Cruise lines are more focused on making a profit than protecting passengers, says a veteran maritime attorney, who says vacationers must take steps to protect themselves from the crimes and tragedies that could befall them at sea.
“More than 12 million people a year take cruises. What they don’t know is that the cruise lines only focus on their own bottom line, not on keeping passengers safe,” says Charles Lipcon, author of “Unsafe on the High Seas — Your Guide to a Safer Cruise,” available in bookstores and online at http://www.unsafeonthehighseas.com ($14.95).
“This book reveals all of the dirty secrets the cruise lines don’t want you to know about,” says Lipcon, a leading expert in maritime law for over 30 years.
Lipcon explains the cruise lines make a profit of over $1 billion per year, but do not pay a dime of federal income tax due to the “flags of convenience” they fly. He says because their vessels are not registered in the United States, cruise lines can avoid being subject to U.S. labor and tax laws.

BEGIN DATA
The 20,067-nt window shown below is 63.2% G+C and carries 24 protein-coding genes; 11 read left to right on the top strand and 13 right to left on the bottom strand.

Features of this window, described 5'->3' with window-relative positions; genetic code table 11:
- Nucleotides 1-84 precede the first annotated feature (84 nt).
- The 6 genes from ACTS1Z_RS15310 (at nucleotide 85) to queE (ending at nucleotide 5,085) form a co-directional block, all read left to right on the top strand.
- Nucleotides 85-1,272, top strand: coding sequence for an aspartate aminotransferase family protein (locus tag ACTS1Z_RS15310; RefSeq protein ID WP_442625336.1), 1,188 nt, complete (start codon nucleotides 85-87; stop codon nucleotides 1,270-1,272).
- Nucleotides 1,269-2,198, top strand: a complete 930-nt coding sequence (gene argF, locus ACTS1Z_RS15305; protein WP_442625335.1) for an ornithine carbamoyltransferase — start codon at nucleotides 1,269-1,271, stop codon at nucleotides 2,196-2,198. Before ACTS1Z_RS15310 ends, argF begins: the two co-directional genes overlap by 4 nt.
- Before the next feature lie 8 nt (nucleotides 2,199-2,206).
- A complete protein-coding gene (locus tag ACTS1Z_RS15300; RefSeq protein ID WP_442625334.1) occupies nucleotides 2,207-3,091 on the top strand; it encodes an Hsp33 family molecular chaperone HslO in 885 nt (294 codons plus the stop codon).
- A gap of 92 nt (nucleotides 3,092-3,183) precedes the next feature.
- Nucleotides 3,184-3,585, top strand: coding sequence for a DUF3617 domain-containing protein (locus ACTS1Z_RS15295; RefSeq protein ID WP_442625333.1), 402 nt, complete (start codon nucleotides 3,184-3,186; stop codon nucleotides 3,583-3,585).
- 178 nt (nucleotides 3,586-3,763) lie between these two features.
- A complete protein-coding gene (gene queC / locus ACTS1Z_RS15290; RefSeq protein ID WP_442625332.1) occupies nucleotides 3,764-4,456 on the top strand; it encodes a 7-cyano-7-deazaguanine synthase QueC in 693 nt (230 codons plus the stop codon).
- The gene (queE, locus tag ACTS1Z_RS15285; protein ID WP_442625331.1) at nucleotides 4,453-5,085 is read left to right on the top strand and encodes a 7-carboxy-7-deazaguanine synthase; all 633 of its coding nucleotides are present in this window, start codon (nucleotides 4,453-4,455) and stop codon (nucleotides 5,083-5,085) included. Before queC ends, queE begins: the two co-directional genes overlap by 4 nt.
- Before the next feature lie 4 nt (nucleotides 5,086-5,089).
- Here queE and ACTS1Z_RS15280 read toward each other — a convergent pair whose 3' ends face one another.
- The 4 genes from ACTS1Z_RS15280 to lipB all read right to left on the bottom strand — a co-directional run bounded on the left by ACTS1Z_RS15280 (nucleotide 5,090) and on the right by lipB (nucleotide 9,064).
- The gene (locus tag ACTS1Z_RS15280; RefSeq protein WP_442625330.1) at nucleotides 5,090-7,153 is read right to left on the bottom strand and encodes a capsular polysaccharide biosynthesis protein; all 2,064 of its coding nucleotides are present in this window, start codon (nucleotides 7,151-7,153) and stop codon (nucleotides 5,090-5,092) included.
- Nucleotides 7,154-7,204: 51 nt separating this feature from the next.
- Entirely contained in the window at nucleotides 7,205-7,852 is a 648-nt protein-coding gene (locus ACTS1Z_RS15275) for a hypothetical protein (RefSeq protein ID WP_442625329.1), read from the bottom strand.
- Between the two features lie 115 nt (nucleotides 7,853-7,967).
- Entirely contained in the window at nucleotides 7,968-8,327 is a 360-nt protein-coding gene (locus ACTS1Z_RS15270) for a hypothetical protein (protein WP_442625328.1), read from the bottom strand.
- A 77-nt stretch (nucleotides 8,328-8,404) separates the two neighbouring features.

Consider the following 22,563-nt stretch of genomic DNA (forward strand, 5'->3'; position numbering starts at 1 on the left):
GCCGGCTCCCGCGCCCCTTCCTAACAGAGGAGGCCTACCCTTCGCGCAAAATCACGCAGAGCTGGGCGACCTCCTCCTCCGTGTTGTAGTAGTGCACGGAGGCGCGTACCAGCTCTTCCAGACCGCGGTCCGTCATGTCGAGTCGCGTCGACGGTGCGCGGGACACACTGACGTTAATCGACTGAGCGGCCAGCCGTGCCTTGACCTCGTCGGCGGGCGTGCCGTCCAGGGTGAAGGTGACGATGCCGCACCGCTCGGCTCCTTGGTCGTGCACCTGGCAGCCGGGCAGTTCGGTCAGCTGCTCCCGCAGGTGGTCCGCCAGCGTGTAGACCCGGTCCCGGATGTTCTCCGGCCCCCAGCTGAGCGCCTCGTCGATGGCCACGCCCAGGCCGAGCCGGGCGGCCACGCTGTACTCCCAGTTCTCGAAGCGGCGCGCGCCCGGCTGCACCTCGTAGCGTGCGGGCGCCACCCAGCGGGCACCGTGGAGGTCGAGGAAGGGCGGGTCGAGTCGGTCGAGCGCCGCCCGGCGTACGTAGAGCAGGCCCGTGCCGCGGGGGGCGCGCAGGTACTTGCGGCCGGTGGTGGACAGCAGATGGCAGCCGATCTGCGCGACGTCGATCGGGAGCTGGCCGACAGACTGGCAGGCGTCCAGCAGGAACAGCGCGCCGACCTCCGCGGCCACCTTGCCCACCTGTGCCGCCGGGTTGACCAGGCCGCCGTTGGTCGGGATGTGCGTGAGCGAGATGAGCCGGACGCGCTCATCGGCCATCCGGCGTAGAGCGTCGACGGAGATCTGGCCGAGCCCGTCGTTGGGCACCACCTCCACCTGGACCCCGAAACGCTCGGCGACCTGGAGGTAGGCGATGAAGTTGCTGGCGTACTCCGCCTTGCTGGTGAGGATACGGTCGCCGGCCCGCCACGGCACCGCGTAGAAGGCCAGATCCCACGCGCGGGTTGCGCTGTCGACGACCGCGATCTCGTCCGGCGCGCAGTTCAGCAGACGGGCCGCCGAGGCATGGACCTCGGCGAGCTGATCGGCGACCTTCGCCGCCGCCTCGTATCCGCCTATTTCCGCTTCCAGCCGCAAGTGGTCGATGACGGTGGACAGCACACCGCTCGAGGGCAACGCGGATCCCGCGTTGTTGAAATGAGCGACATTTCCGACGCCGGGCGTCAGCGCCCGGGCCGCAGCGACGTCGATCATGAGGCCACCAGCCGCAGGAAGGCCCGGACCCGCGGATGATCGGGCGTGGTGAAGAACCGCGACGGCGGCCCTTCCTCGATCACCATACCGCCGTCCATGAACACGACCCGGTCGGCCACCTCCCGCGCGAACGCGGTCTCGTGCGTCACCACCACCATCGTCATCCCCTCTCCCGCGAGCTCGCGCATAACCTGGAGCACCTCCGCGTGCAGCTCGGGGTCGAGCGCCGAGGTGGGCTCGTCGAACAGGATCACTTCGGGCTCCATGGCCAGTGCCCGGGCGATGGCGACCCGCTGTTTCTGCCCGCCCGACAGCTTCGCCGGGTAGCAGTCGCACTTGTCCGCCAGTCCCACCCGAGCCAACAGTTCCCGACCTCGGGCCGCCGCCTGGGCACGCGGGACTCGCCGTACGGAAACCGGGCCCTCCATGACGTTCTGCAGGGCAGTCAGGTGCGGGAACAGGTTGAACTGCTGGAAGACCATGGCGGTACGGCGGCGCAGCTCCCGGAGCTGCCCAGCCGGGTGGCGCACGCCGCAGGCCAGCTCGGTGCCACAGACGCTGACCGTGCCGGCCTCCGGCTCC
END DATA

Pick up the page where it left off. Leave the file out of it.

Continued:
According to Lipcon, out of the 206 crimes aboard cruise ships that were actually reported from 2003 to 2006, 86 percent were [cruise ship] sexual assaults. Lipcon says children as young as 12 have been lured into the bowels of the ship and sexually assaulted by crew members.
Lipcon advises passengers to stay in public areas, set rules for their children, use all locks on the cabin door and only drink beverages they have witnessed being prepared.
If passengers do become a victim of a cruise ship crime, Lipcon recommends taking pictures of the crime scene and the victim, demand that gloves and booties be worn by anyone entering the crime scene, and to immediately contact the FBI.
Above is a copy of our press release that was listed on hundreds of web sites on March 19, 2008.